Contact: Bridgette LaRose
DENSO International America, Inc.
Phone: (248) 372-8266
- Today, DENSO celebrated its 40th anniversary of its gasoline injection business at its Nishio Plan in Aichi, Japan. Earlier this year, the DENSO Group produced its 900 millionth injector its 250 millionth fuel pump.
“We now produce gasoline injection products in 10 countries and regions,” said Michio Adachi, senior executive director of DENSO’s Powertrain Control Systems Business Group. “The company strives to meet market demand for cleaner emissions and better fuel efficiency through the development of advanced technologies and continual improvement of monozukuri - the art of making things.”
DENSO’s History of Gasoline Injection Business:
In the early 1960s, to respond to the growing demand for cleaner emissions DENSO began researching fuel injection systems for gasoline engines. In 1972, the company began production of an electronic fuel injection system that more precisely controlled fuel injection. In that same year, the company started mass-producing injectors and fuel pumps. Since then, DENSO has reduced the size and weight of these products while improving their performance to meet stringent emissions standards and the demand for higher fuel efficiency.
In 1983, DENSO developed a fuel pump with the world’s lowest operating noise at time, which improved the driving experience for passengers. In 1999, DENSO developed the world’s first 12 nozzle orifices - when conventional injectors typically had four of them. Due to the smaller size of the nozzle holes, this injector atomization the fuel spray and therefore increased the engine combustion efficiency.
In 1996, DENSO started production of high pressure injectors and high pressure pumps for gasoline direct injection (GDI) engines. And in 2010, the company mass-produced a GDI injector with the world’s finest level of fuel spray at the time and an GDI fuel pump with the world’s highest pressure level.
About Electronic Gasoline Fuel Injection System
The electronic gasoline fuel injection system consists of injectors, fuel pumps, engine electronic control units (ECU), various sensors, and other components. DENSO started to produce engine ECUs in 1971. Since 1972, DENSO has used semiconductor devices and ICs developed and produced in-house, to increase the reliability of its engine ECUs. DENSO also introduced various sensors including air flow meters, O2 sensors, and air-fuel ratio sensors.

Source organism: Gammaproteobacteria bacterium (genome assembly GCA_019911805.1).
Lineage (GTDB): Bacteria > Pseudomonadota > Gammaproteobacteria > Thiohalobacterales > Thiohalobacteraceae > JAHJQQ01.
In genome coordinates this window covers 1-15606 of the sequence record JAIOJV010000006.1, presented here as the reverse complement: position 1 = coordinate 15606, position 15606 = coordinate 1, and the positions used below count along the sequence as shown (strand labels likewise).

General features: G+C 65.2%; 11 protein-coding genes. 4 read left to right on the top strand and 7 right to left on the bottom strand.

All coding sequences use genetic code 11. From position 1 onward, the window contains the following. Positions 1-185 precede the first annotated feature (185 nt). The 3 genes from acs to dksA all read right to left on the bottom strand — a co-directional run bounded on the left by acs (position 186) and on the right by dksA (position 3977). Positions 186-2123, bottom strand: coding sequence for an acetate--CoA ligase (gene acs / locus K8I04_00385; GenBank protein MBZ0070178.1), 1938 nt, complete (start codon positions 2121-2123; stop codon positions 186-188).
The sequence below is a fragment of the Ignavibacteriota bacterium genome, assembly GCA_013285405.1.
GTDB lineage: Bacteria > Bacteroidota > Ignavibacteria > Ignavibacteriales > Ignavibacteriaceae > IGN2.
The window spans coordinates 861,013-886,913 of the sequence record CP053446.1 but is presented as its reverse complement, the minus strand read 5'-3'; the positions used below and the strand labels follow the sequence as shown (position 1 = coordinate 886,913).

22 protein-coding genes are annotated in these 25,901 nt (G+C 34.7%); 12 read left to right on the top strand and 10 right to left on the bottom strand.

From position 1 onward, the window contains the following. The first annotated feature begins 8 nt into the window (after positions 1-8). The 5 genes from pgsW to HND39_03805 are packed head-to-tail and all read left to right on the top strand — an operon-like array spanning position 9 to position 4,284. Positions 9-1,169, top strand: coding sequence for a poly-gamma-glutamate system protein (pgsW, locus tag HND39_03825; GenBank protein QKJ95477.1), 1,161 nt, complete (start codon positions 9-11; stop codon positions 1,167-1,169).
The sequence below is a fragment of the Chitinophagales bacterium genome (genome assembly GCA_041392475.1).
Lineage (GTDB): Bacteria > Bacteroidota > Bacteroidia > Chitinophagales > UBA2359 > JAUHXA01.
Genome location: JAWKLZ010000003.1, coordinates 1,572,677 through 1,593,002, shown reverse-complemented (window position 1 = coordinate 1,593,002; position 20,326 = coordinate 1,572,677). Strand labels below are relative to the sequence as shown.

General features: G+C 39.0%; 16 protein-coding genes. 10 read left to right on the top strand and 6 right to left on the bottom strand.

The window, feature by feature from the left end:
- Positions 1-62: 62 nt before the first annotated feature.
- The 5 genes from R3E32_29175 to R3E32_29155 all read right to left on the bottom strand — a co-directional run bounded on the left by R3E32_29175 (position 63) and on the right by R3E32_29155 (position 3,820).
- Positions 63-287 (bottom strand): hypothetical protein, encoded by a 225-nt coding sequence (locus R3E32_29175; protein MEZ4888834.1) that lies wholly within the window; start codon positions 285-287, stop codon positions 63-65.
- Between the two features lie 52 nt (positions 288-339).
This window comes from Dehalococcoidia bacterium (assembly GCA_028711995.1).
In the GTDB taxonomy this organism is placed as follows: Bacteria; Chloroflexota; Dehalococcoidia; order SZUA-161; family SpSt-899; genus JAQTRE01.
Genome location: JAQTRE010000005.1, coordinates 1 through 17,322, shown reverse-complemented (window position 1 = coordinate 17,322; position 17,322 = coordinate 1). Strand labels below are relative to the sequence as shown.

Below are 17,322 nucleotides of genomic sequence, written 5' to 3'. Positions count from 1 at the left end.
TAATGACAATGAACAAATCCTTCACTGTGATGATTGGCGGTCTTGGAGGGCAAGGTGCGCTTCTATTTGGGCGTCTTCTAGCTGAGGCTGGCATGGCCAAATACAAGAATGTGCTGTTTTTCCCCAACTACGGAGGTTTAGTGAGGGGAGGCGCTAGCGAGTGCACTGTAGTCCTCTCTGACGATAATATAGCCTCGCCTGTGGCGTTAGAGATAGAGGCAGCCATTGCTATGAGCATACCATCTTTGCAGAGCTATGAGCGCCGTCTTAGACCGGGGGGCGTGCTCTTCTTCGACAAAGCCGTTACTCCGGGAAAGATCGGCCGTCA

DENSO Corporation, headquartered in Kariya, Aichi prefecture, Japan, is a leading global automotive supplier of advanced technology, systems and components in the areas of thermal, powertrain control, electronics and information and safety. Its customers include all the world's major carmakers. Worldwide, the company has more than 200 subsidiaries and affiliates in 36 countries and regions (including Japan) and employs more than 130,000 people. Consolidated global sales for the fiscal year ending March 31, 2013, totaled US$38.1 billion. Last fiscal year, DENSO spent 9.4 percent of its global consolidated sales on research and development. DENSO common stock is traded on the Tokyo and Nagoya stock exchanges. For more information, go to www.globaldenso.com
Currently, in North America, DENSO employs more than 17,000 people at 32 consolidated companies and affiliates. Of these, 28 are manufacturing facilities located in the U.S., Canada and Mexico. In the U.S. alone, DENSO employs more than 11,000 people in California, Michigan, North Carolina, South Carolina, Tennessee, Kentucky, Georgia, Iowa, Ohio, and Arkansas. DENSO’s North American consolidated sales totaling US$6.8 billion for the fiscal year ending March 31, 2013.
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